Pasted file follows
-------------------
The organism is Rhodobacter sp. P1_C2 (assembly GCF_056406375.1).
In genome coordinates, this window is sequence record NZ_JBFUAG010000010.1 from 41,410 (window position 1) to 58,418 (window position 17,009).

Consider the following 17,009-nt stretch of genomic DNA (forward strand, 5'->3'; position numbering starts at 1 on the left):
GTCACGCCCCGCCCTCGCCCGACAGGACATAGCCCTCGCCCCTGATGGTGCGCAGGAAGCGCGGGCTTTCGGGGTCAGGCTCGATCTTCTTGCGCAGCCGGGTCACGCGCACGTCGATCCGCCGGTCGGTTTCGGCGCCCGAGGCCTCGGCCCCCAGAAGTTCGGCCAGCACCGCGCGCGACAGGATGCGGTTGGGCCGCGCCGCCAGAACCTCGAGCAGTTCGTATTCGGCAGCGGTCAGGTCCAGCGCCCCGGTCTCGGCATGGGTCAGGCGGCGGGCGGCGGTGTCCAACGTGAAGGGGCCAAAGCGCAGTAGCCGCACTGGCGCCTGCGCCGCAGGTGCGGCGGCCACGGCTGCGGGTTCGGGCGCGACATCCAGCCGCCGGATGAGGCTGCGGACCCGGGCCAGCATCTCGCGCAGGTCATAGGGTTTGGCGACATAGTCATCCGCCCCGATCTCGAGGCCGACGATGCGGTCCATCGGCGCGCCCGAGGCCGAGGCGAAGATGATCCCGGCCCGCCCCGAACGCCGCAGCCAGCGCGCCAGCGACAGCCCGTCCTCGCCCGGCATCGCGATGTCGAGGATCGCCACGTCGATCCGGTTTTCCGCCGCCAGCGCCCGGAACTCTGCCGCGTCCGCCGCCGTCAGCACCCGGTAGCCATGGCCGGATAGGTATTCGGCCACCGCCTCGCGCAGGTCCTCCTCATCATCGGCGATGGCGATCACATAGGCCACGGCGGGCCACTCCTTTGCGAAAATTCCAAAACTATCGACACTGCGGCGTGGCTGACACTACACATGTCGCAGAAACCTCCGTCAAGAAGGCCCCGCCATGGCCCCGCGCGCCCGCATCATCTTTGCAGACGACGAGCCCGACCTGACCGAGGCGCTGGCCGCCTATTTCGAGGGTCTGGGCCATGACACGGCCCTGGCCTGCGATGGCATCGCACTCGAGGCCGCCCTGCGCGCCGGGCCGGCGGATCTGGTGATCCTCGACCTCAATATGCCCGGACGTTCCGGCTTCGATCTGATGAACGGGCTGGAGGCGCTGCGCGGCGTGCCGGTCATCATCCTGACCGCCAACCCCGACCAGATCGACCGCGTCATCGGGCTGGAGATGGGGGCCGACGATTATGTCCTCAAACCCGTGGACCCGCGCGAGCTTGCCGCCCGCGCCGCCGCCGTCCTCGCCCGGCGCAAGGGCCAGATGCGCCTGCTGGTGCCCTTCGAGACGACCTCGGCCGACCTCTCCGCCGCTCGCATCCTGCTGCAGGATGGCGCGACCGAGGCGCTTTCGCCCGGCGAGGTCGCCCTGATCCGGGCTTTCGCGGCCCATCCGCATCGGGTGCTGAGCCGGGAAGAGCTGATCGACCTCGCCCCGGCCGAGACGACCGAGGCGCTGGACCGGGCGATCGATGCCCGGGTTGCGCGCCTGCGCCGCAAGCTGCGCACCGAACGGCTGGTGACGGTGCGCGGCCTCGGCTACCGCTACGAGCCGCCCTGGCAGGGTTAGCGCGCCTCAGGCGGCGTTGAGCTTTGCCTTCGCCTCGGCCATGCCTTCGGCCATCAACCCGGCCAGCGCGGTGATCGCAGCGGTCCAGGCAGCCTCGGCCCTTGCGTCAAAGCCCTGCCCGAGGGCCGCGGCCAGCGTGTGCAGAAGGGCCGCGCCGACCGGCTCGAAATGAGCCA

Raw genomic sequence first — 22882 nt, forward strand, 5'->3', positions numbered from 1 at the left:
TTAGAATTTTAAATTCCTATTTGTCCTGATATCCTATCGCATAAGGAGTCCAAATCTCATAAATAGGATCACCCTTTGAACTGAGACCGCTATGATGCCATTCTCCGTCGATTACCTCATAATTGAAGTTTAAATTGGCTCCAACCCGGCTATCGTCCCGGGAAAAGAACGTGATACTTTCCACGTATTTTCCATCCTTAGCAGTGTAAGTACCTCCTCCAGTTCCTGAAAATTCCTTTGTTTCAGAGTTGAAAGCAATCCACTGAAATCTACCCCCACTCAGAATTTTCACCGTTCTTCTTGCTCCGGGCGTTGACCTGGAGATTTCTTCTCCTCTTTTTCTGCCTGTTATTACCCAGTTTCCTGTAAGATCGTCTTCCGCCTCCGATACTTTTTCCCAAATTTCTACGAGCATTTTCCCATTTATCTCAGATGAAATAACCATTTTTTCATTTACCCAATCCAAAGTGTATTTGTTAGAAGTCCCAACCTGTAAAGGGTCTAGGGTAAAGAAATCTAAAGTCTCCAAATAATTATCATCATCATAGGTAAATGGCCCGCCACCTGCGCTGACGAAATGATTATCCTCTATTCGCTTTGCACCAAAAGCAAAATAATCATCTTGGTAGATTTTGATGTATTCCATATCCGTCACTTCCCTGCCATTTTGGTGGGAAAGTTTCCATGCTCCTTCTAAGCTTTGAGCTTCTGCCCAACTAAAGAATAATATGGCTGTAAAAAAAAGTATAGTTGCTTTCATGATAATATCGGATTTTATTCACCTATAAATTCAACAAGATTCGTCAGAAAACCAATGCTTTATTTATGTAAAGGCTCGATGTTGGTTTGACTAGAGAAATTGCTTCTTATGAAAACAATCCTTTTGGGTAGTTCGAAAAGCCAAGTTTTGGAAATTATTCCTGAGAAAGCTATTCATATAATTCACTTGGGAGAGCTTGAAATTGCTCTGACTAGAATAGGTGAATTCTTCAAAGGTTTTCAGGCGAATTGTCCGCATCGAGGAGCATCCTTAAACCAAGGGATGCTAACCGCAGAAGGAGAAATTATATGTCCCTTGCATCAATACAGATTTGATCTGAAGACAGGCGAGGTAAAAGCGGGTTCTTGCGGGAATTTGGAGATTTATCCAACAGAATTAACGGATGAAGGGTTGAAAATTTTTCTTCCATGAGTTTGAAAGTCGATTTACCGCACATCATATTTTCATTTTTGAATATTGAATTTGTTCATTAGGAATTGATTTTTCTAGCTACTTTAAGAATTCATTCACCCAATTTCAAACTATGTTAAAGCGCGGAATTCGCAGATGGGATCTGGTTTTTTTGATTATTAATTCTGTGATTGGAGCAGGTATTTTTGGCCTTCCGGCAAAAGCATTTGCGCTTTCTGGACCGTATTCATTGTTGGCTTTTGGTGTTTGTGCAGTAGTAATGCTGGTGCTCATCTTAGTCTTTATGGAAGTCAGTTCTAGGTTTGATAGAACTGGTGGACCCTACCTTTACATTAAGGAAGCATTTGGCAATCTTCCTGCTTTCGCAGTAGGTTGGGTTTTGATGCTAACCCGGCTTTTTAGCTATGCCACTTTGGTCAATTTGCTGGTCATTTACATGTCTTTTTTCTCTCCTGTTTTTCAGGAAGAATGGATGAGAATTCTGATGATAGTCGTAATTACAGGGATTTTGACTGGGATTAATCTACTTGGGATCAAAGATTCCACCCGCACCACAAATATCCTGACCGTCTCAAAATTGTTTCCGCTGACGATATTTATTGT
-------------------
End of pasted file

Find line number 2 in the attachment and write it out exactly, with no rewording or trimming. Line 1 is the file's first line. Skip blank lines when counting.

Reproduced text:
In genome coordinates, this window is sequence record NZ_JBFUAG010000010.1 from 41,410 (window position 1) to 58,418 (window position 17,009).